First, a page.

• May 18th 2009, 03:00 AM
gdmath
Hi everybody

I encountered the following issue:

sm=Sum( n^s % p, {n,1,p-2} )

(Where % = modulo, p is prime, s is a positive integer)

Is there any proof thats shows:

sm % p= 0 for odd s
sm % p= -1 for even s
sm % p = -2 for s = k(p-1) where k any integer greater than 1

If there is plz tell me
I give you the mathematica commands,
I used for this issue:

p = 11
s = 8
sm = 0
Do[{f = Mod[n^s, p], sm = sm + f}, {n, 1, p - 2}]
Mod[sm, p]

Thank you again
• May 18th 2009, 08:50 AM
Media_Man
So we're all sprickety the same lingity...
You're asking for a proof or counterexample for the following:

Define $\displaystyle f_p:\mathbb{N} \rightarrow\mathbb{N}$ by $\displaystyle f_p(s)=\sum_{n=1}^{p-2} n^s$ for some prime $\displaystyle p$

Theorem:

(i) $\displaystyle f_p(s) \equiv 0 (\bmod p)$ when $\displaystyle s$ is even
(ii) $\displaystyle f_p(s) \equiv -1 (\bmod p)$ when $\displaystyle s$ is odd
(iii) $\displaystyle f_p(s) \equiv -2 (\bmod p)$ when $\displaystyle s$ is of the form $\displaystyle k(p-1)$ for some integer $\displaystyle k > 1$

Is this correct? ***I think I may be misinterpreting you, as this theorem as I have written it is very wrong.
• May 18th 2009, 10:11 AM
gdmath
Yes that exactly i want, either a solution or a counter example.

Forgive me about the inconvenient notation
but i am just a computer guy using math (Itwasntme)

However i used binomial theorem expansion and I THINK that the following is correct:

p is prime, % is modulo operator

From binomial expansion we have:
Sum[n^s, {n,1,p-1}] % p = 0 (right? - i saw its expansion in wikipedia)

Anyway this can be also written:
(1^s % p + 2^s % p+...+(p-1)^s%p)%p=0
Now if we substuct the last term (which its modulo is -1 or 1 depends from even or odd s), we can have some results.

Right or... wrong???
• May 18th 2009, 10:16 AM
gdmath
ans s is positive integer
• May 18th 2009, 10:33 AM
Media_Man
Example
According to my definition...

$\displaystyle f_{11}(8)=1^8+2^8+3^8+4^8+5^8+6^8+7^8+8^8+9^8=6773 1333 \equiv -1 (\bmod 11)$

Did you switch (i) and (ii) by accident?
• May 18th 2009, 11:12 AM
gdmath
You mean in my last reply.
Indeed, sorry, I just gave you a proof skech. The complete proof (i do not actualy care about a strct proof with explicit mathematical notation) i work on it. As soon as i have it I type it in this thread.

IF you think that using binomial coeficient for the proof is false,
or you see something else false plz TELL ME.

Anyway i have made one more mistake in the initial assumtion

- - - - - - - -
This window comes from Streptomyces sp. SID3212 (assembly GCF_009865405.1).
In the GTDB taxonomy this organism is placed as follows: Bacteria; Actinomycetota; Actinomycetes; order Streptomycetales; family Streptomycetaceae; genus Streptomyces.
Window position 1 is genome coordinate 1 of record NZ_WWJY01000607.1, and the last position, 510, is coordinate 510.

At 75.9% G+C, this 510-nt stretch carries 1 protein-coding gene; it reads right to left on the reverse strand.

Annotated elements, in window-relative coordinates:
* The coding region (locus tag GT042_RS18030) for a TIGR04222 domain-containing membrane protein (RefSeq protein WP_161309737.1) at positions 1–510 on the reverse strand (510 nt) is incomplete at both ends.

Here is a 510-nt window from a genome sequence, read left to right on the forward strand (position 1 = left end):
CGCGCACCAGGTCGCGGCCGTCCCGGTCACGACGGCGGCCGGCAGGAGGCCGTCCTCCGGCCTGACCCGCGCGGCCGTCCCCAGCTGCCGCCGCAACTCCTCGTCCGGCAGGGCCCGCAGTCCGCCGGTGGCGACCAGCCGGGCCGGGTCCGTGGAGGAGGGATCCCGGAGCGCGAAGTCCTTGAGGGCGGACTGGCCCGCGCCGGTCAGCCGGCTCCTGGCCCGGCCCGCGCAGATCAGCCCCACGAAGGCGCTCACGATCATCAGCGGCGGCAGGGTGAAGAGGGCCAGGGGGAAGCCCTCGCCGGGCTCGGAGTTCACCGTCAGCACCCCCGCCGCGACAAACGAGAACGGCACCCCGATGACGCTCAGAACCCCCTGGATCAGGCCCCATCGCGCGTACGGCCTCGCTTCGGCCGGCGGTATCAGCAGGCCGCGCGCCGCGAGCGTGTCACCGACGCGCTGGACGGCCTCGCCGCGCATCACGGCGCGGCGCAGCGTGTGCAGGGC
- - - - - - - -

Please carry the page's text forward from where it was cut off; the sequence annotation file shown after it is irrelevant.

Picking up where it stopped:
So the correct is:

sm=Sum( n^s % p, {n,1,p-2} )
(Where % = modulo, p is prime, s is a positive integer)
Is there any proof thats shows:
sm % p= 1 for odd s
sm % p= -1 for even s
sm % p = -2 for s = k(p-1) where k any integer greater than 1
• May 18th 2009, 11:22 AM
PaulRS
Let $\displaystyle g$ be a primitive root module $\displaystyle p$. Then $\displaystyle \sum\limits_{k = 1}^{p - 1} {k^s } \equiv \sum\limits_{k = 0}^{p - 2} {\left( {g^k } \right)^s } \left( {\bmod .p} \right)$

• If $\displaystyle (p-1)|s$ it follows that:$\displaystyle \left( {g^k } \right)^s = g^{k \cdot s} \equiv 1\left( {\bmod .p} \right)$ thus:$\displaystyle \sum\limits_{k = 1}^{p - 1} {k^s } \equiv \sum\limits_{k = 0}^{p - 2} {1 } \left( {\bmod .p} \right)$ i.e. $\displaystyle \sum\limits_{k = 1}^{p - 1} {k^s } \equiv (p-1)\equiv -1 \left( {\bmod .p} \right)$
• If $\displaystyle (p-1)\not |s$ then: $\displaystyle p\not | (g^s -1)$ (*) but note that $\displaystyle \left( {g^s - 1} \right) \cdot \sum\limits_{k = 0}^{p - 2} {\left( {g^s } \right)^k } = g^{\left( {p - 1} \right) \cdot s} - 1 \equiv 0\left( {\bmod .p} \right)$ hence -by (*)- $\displaystyle \sum\limits_{k = 0}^{p - 2} {g^{s \cdot k} } \equiv 0\left( {\bmod .p} \right)$

Thus: $\displaystyle \sum\limits_{k = 1}^{p - 1} {k^s } \equiv \left\{ \begin{gathered} - 1\left( {\bmod .p} \right){\text{ when }}\left. {\left( {p - 1} \right)} \right|s \hfill \\ 0\left( {\bmod .p} \right){\text{ otherwise}} \hfill \\ \end{gathered} \right.$

And from there you can easily get your sum MOD. p
• May 18th 2009, 11:33 AM
gdmath
Thank you.
Can you plz give me a web link about info on primite root module p?
Thank you again
• May 18th 2009, 11:54 AM
gdmath
Something last:

The proof above, implies that

Sum[n^s, {n, 1, p-1}]

is not divisible by p when s=k(p-1)

Where p is prime.
The opossite is valid?
eg.
When p is not prime, sum above is always divisible by p?